Rapper Wakes Up Stifled Generation in Cambodia
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California rapper wakes up stifled generation in Cambodia
By Chris Decherd / Associated Press
PHNOM PENH, Cambodia -- Cambodians tend to treat the
genocidal Khmer Rouge regime as a period to be forgotten:
School textbooks barely mention it, popular literature
glosses over it, parents are often reluctant to delve into
their private horrors. Now, a brash new rap album is
breaking the taboos by telling young Cambodians about the
darkest chapter of their country's history. At parties, in
bars and in homes around Phnom Penh, the album has
teen-agers buzzing about songs on death, forced labor and
The End'n is Jus the Beginnin -- written by a
Cambodian-American -- reflects on the years in the 1970s
when 1.7 million people died in the communist Khmer Rouge's
attempt to turn Cambodia into a large agrarian commune.
The 17-song album was recorded in a garage in Long Beach,
Calif., by Prach Ly, a 21-year-old who has never returned to
Cambodia since emigrating to the United States in 1983 at
the age of 4.
He says he never envisioned the music having an impact in
"I was very surprised at how big this got. When I did it, it
was just a demo, to pass around to a few friends," says
Prach Ly in a telephone interview from Long Beach.
"The lyrics, the message had been inside me a long time, and
I wanted to release it," he says, adding that he is hoping a
record company will help him record the songs in a studio.
Three of the songs are in the Khmer language and the rest
are in English interspersed with Khmer (pronounced Kh-maai).
"When I first heard this it was, 'Wow! This is exciting,' "
says Nguon Phan Sophea, 24, who owns the Galaxy CD shop in
Phnom Penh. He says he heard the CD last year at the home of
a friend who had bought it in Long Beach, where many
Cambodian immigrants live.
He borrowed the CD, made 50 copies, designed a
yellow-and-green CD cover, called it Cambodian Rap and put
the discs up for sale for $2 in his shop.
There are no laws protecting intellectual property rights in
Cambodia and virtually all of the music sold here is
Nguon says he has sold nearly 300 copies of the CD and let
Cambodia's largest music store, CD World, burn copies from
his. CD World has sold more than 400 copies, store manager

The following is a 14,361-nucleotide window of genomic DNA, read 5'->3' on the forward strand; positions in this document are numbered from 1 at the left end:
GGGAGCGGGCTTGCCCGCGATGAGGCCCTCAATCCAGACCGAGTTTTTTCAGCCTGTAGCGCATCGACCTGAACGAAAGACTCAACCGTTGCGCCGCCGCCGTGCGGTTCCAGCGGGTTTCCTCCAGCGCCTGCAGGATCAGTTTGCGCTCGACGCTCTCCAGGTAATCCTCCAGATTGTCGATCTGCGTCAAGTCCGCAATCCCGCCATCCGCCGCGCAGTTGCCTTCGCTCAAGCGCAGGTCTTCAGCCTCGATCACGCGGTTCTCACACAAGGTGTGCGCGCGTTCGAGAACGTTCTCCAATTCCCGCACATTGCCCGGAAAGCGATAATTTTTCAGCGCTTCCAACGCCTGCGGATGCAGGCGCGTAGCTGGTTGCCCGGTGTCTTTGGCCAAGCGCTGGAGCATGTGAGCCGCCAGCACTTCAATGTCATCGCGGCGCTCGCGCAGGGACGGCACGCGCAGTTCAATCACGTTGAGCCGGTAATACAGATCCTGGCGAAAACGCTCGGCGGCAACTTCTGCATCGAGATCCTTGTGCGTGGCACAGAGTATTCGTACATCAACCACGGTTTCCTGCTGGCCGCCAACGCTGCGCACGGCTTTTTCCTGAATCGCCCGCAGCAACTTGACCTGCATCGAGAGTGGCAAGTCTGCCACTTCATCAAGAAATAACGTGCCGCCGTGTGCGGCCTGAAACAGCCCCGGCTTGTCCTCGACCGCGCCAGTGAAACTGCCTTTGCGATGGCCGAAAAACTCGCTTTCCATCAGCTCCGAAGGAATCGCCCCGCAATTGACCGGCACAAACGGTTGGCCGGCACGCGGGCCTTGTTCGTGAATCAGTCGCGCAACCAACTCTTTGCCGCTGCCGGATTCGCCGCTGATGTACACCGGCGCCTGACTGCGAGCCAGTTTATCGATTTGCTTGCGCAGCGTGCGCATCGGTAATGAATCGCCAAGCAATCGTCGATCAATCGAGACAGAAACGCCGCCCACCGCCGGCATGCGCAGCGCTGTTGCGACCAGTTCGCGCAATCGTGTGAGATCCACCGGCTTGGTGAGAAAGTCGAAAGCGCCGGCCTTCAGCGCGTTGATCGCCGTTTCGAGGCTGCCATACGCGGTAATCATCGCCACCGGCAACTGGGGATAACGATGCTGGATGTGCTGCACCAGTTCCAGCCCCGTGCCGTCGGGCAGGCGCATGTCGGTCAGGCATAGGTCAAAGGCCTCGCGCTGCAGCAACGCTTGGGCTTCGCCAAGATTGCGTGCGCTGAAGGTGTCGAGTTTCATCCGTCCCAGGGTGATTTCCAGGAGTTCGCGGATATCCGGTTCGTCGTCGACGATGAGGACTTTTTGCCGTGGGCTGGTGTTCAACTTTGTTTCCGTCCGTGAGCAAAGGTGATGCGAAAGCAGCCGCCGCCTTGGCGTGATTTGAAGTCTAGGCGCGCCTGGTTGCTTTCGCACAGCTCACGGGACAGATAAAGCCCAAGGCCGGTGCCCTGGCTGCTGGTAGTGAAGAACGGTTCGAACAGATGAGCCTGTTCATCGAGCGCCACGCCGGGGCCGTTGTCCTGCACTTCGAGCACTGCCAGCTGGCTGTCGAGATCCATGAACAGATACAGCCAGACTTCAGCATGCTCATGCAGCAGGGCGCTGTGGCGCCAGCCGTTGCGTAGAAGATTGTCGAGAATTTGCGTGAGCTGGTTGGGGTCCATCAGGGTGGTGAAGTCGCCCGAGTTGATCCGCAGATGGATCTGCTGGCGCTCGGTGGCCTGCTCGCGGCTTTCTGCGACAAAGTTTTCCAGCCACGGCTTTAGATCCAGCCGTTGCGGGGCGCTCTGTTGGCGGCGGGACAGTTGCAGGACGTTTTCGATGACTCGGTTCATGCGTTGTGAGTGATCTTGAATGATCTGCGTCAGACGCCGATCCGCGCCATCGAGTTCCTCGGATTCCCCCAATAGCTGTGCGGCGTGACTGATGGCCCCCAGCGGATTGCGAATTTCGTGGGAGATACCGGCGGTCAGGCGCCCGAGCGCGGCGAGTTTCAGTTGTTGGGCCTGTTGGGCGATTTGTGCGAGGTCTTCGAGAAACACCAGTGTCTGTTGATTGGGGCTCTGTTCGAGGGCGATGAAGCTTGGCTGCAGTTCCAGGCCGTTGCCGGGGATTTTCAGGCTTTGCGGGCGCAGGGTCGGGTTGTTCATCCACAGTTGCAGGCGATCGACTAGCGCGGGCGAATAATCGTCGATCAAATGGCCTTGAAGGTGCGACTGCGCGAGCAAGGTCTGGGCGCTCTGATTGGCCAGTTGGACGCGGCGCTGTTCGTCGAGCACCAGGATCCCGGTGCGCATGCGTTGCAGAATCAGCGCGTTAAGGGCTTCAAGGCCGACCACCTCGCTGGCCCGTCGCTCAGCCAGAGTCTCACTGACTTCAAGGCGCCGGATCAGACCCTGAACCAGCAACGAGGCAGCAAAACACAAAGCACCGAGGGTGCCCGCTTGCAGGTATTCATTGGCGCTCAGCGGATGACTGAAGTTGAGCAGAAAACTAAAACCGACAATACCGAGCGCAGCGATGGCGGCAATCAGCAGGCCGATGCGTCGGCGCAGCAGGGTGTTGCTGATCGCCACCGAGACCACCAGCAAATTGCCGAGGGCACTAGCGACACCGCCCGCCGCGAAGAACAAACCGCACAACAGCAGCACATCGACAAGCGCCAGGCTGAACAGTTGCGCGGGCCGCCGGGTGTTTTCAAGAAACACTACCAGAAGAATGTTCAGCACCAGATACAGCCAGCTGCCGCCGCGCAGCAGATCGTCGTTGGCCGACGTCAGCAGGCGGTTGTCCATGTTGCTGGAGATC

Chy Sila says.
The album has caught on among the trendy urban youth of the
capital, who often have access to MTV and English-language
One verse in the Khmer language song "Born" says: "Power,
property, girls, money. What's the use of them, if
relatives, children, spouses, families are split up..."
The English-language track "In 1975" goes: "Families
separated by sex and ages; We worked for food, and got kinda
hazy; Put us in camp that we called the cages."
"I remember they shot him, shot point blank in front of his
children ... I can't maintain. I'm going insane. Hell on
earth, it can't get any worse."
The Khmer Rouge was ousted in 1979 after a four-year rule.
Sociologists attribute many Cambodians' reluctance to dwell
on those years to the Cambodian Buddhist philosophy of
forgetting and forgiving.
During its rule, the Khmer Rouge banned all art, literature
and music that did not praise the communist party and its
leader, Pol Pot.
Most performing artists, painters, doctors, lawyers and
teachers were killed. People who wore glasses were
identified as intellectuals and executed.
"They said intellectual people were not needed in the field
... books burned, schools turned into barns," say the lyrics
of "In 1975."
Creativity was so systematically crushed that even 25 years
later, little new work is produced. Recording companies
recycle old love songs. Literature and filmmaking are
nonexistent. Art consists mainly of generic, commercial
paintings of Angkor temples and "apsaras," or celestial
Sophoann Sope Hul, 37, one of Cambodia's best-known disc
jockeys, says a "deep fear" inhibits self-expression.
"Everyone wants to express themselves like these guys (Prach
Ly and his band), but they're afraid," he says. "In
Cambodia, no one would dare say what those guys say. It's
"These songs are a step forward," he says.
Some people hope that Prach Ly's music will kick-start the
creativity of a numb nation. A 23-year-old disc jockey known
as NCK says he and his friends want to produce similar rap.
"We want to bring it to the new generation, and talk about
reality, talk about society," he says.
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